The British government has approved the extradition of WikiLeaks founder Julian Assange to the United States, where is wanted on espionage charges over the release of a massive trove of classified military records and diplomatic cables.
U.K. Home Secretary Priti Patel rubber-stamped Assange’s transfer on Friday, bringing his years-long legal entanglement that much closer to an end. He is expected to appeal the decision, which he must do within 14 days.
“In this case, the U.K. courts have not found that it would be oppressive, unjust or an abuse of process to extradite Mr. Assange,” the home office said in a statement.
“Nor have they found that extradition would be incompatible with his human rights, including his right to a fair trial and to freedom of expression, and that whilst in the U.S. he will be treated appropriately including in relation to his health.”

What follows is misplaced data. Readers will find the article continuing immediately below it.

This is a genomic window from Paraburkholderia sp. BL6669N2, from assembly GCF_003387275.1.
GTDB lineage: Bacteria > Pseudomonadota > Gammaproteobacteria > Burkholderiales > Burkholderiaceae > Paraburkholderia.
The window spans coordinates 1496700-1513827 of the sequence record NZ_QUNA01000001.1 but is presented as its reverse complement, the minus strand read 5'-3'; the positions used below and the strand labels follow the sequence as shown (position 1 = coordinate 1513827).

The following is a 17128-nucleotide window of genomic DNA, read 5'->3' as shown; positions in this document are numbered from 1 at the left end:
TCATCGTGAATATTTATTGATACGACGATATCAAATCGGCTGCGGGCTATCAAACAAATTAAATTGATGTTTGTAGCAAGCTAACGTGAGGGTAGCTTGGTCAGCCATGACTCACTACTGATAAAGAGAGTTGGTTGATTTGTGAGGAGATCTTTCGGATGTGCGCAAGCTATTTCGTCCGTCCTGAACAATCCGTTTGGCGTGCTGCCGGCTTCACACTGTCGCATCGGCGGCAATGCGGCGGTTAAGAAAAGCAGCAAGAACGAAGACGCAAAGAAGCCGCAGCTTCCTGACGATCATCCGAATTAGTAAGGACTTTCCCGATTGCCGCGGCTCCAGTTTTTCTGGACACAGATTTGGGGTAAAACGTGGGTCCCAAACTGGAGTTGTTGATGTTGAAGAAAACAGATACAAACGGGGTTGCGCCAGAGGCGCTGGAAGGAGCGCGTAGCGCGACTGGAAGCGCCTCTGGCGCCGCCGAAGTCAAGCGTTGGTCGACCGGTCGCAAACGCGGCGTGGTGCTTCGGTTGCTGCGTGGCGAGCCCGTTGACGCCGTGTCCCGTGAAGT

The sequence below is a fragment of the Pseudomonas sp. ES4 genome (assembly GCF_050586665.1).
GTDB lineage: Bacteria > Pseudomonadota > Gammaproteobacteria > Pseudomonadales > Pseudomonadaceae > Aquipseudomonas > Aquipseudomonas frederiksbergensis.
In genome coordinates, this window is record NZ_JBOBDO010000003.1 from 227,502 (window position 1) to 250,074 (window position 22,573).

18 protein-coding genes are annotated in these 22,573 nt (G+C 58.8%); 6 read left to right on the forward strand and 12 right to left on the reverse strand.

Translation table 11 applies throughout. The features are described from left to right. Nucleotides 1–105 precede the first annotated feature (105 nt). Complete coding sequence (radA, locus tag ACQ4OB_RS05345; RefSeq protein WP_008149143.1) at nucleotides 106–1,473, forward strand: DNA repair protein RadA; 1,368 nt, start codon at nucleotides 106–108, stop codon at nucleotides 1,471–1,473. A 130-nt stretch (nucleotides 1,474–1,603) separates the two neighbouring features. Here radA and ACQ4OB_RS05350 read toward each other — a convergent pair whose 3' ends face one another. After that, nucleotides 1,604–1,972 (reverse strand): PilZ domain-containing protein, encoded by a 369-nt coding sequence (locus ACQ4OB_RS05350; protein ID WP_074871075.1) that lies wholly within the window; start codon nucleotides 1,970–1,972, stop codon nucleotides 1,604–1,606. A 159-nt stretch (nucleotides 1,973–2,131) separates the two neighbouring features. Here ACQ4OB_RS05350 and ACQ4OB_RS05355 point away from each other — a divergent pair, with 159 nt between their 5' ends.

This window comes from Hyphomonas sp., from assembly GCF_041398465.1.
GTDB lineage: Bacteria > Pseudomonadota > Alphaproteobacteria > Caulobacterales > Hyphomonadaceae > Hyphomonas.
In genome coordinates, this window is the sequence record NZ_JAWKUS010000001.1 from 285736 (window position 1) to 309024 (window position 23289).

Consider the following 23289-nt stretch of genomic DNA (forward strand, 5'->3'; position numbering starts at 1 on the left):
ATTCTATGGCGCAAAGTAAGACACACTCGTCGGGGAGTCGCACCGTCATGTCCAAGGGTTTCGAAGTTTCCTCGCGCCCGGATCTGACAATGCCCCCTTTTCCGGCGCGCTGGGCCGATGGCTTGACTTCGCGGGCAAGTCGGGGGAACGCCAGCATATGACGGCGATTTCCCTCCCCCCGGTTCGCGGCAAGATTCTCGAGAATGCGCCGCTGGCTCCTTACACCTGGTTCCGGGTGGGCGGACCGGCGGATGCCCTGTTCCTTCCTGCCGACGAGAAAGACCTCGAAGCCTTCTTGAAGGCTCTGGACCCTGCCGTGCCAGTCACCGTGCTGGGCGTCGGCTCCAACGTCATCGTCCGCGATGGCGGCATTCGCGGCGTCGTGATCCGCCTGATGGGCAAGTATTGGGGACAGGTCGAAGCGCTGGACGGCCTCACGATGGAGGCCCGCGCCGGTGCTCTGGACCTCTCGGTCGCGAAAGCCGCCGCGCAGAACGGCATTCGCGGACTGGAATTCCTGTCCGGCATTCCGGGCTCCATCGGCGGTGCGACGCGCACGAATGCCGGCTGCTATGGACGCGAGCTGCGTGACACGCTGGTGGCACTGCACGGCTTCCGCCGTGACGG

A British judge previously ruled against deporting 50-year-old Assange, concluding that it could exacerbate his mental health problems and even put him at risk for suicide should he be placed in a maximum security facility. The high court however, overturned that decision in December after it got assurances from the U.S. government about his treatment, including that Assange would not be made the subject of “special administrative measures,” nor would he be held at a maximum-security prison at any point.